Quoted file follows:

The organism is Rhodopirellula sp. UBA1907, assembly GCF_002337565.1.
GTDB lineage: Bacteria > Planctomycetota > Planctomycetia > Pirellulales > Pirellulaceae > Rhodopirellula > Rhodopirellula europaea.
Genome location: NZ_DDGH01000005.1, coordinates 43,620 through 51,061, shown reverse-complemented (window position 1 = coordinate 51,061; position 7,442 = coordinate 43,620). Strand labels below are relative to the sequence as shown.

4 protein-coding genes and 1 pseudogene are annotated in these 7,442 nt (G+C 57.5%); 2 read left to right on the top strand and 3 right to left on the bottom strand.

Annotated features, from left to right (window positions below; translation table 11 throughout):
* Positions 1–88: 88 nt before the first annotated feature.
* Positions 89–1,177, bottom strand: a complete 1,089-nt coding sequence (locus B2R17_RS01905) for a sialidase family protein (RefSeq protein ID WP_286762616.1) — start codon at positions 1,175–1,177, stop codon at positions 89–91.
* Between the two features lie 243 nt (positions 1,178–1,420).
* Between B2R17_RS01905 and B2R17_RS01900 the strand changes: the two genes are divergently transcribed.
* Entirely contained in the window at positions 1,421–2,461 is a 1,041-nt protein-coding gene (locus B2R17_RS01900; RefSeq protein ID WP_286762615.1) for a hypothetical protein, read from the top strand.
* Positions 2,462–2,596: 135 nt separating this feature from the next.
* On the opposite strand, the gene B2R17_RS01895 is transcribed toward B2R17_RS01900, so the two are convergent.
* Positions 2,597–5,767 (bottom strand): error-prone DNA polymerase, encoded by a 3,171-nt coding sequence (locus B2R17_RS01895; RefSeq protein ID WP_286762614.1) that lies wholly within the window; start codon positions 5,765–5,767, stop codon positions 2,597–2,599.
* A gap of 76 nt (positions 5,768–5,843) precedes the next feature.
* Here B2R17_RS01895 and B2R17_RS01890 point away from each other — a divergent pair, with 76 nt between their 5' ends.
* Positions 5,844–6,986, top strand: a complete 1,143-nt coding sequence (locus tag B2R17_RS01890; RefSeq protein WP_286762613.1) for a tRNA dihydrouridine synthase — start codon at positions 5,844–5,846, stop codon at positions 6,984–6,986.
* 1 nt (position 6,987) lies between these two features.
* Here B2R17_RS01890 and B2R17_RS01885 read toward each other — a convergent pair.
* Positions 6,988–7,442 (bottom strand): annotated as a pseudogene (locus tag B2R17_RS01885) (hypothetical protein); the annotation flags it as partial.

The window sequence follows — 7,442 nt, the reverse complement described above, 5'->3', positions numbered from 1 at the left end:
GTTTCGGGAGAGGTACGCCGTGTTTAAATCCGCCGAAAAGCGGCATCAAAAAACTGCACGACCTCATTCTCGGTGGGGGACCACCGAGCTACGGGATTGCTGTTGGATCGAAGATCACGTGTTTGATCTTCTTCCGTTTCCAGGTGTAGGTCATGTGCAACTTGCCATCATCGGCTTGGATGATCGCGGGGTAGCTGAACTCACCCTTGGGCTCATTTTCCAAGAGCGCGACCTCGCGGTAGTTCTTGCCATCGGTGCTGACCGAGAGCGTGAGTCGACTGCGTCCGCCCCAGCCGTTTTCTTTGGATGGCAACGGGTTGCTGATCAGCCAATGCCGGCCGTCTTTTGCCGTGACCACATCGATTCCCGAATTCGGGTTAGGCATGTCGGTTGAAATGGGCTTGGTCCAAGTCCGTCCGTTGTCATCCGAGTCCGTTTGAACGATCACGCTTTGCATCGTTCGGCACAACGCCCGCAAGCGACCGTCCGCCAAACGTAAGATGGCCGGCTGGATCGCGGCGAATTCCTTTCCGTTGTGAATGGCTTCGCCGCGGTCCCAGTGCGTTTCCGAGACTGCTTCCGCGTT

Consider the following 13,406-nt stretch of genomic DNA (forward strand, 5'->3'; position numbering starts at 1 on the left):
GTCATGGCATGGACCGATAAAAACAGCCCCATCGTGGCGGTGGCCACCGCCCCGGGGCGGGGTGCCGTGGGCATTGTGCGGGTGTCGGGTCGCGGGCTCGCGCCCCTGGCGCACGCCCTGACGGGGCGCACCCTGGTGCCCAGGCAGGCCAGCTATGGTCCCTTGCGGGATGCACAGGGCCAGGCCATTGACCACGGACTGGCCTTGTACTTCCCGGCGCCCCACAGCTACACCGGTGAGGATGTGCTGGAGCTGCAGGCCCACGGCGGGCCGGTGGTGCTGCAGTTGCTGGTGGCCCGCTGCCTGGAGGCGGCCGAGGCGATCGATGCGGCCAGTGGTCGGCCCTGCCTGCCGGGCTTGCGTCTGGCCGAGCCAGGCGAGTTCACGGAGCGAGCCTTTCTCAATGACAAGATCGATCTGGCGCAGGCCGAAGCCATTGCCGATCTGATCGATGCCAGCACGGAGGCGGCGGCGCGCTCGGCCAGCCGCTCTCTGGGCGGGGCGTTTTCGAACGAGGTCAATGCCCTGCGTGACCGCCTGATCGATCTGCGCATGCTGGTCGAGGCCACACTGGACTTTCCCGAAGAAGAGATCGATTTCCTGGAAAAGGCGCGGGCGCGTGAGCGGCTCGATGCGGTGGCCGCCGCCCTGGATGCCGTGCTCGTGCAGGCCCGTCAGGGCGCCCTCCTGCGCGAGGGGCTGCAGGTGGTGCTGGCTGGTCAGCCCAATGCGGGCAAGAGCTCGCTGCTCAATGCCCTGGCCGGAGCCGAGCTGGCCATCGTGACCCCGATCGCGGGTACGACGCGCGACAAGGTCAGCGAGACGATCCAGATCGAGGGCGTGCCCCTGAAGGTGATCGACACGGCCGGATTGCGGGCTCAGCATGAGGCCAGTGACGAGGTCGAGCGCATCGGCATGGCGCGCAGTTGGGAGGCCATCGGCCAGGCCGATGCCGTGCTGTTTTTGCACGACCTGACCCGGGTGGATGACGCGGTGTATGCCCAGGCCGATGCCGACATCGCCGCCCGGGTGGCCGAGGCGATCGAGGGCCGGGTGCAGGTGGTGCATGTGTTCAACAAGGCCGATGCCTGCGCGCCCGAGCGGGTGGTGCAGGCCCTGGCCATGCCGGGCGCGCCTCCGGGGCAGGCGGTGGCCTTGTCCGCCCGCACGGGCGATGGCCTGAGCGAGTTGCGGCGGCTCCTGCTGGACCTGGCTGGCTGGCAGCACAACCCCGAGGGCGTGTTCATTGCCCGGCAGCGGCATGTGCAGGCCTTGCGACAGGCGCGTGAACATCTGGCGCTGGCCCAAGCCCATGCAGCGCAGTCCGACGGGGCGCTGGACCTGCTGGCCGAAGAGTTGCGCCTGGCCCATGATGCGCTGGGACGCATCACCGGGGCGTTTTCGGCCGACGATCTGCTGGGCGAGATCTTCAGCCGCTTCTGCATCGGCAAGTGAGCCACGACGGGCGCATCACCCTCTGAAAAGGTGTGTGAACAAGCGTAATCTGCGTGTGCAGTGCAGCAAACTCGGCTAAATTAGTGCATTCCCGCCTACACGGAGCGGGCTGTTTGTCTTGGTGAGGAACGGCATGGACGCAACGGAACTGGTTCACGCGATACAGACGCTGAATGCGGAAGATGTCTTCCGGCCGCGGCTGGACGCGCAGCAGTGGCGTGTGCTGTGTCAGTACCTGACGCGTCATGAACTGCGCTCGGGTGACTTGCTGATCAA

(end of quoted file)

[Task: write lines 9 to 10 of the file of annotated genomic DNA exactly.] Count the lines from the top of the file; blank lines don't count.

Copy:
* Between B2R17_RS01905 and B2R17_RS01900 the strand changes: the two genes are divergently transcribed.
* Entirely contained in the window at positions 1,421–2,461 is a 1,041-nt protein-coding gene (locus B2R17_RS01900; RefSeq protein ID WP_286762615.1) for a hypothetical protein, read from the top strand.